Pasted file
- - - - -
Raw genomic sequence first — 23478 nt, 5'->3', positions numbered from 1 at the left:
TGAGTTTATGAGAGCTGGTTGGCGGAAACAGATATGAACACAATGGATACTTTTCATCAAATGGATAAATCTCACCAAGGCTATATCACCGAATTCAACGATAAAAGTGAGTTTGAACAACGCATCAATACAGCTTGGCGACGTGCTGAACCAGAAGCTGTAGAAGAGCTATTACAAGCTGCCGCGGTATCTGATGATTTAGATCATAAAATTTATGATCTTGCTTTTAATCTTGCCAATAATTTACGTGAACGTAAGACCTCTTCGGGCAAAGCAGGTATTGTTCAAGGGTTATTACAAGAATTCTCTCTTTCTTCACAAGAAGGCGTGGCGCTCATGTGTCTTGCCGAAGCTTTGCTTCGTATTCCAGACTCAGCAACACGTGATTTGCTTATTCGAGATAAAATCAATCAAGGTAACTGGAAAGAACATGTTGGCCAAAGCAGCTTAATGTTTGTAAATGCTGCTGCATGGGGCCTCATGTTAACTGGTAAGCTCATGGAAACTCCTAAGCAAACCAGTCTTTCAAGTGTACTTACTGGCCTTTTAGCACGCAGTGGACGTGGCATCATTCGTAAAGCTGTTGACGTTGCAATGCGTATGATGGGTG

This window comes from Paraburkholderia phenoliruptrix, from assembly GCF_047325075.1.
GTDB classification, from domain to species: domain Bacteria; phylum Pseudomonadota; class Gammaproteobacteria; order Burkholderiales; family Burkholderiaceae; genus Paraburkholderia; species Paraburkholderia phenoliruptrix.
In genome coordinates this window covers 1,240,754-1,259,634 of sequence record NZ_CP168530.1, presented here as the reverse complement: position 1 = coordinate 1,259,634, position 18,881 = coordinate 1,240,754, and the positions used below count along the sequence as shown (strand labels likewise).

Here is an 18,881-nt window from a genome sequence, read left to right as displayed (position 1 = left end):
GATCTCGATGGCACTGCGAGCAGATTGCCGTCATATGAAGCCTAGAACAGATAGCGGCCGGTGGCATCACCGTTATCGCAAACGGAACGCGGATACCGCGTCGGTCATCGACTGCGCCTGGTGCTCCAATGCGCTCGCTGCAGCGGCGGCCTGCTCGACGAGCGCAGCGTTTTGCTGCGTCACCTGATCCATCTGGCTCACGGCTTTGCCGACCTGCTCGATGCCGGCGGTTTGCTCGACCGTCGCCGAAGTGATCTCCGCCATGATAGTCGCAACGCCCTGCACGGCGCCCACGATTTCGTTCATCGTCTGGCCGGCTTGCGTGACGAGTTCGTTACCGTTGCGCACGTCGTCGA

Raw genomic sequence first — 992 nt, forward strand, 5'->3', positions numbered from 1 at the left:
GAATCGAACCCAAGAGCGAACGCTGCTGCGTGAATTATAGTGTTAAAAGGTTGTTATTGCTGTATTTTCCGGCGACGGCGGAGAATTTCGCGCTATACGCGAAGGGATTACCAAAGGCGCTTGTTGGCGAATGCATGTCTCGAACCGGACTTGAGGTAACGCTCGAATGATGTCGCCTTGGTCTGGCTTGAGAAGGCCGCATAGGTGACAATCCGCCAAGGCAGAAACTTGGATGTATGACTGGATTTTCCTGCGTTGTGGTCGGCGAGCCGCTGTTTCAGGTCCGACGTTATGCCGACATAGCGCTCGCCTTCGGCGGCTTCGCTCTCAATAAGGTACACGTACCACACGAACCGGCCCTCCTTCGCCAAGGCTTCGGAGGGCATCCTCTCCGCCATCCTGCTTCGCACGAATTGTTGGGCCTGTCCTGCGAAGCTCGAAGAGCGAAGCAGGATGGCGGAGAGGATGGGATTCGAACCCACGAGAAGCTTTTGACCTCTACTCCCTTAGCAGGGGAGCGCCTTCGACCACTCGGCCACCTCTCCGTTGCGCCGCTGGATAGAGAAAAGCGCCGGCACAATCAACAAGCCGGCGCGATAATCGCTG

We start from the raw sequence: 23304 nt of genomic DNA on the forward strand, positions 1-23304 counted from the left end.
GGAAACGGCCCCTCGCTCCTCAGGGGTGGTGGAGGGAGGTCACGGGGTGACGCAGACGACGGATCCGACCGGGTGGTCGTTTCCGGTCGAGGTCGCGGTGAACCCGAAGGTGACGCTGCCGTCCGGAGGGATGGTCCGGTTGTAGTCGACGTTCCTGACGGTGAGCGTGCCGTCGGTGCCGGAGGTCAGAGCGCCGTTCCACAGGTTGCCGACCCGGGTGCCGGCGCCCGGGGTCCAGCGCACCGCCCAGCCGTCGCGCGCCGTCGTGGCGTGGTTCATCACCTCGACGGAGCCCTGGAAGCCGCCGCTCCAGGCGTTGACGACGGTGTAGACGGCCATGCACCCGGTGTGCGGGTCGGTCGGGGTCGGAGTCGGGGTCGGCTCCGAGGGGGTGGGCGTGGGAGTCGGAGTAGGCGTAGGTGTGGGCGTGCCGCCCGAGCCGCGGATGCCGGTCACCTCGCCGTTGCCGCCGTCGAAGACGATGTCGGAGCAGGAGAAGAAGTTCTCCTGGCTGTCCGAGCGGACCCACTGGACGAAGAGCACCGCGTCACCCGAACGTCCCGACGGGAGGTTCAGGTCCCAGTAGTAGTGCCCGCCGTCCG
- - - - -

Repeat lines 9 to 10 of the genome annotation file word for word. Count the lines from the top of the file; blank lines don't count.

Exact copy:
GAATCGAACCCAAGAGCGAACGCTGCTGCGTGAATTATAGTGTTAAAAGGTTGTTATTGCTGTATTTTCCGGCGACGGCGGAGAATTTCGCGCTATACGCGAAGGGATTACCAAAGGCGCTTGTTGGCGAATGCATGTCTCGAACCGGACTTGAGGTAACGCTCGAATGATGTCGCCTTGGTCTGGCTTGAGAAGGCCGCATAGGTGACAATCCGCCAAGGCAGAAACTTGGATGTATGACTGGATTTTCCTGCGTTGTGGTCGGCGAGCCGCTGTTTCAGGTCCGACGTTATGCCGACATAGCGCTCGCCTTCGGCGGCTTCGCTCTCAATAAGGTACACGTACCACACGAACCGGCCCTCCTTCGCCAAGGCTTCGGAGGGCATCCTCTCCGCCATCCTGCTTCGCACGAATTGTTGGGCCTGTCCTGCGAAGCTCGAAGAGCGAAGCAGGATGGCGGAGAGGATGGGATTCGAACCCACGAGAAGCTTTTGACCTCTACTCCCTTAGCAGGGGAGCGCCTTCGACCACTCGGCCACCTCTCCGTTGCGCCGCTGGATAGAGAAAAGCGCCGGCACAATCAACAAGCCGGCGCGATAATCGCTG

We start from the raw sequence: 23304 nt of genomic DNA on the forward strand, positions 1-23304 counted from the left end.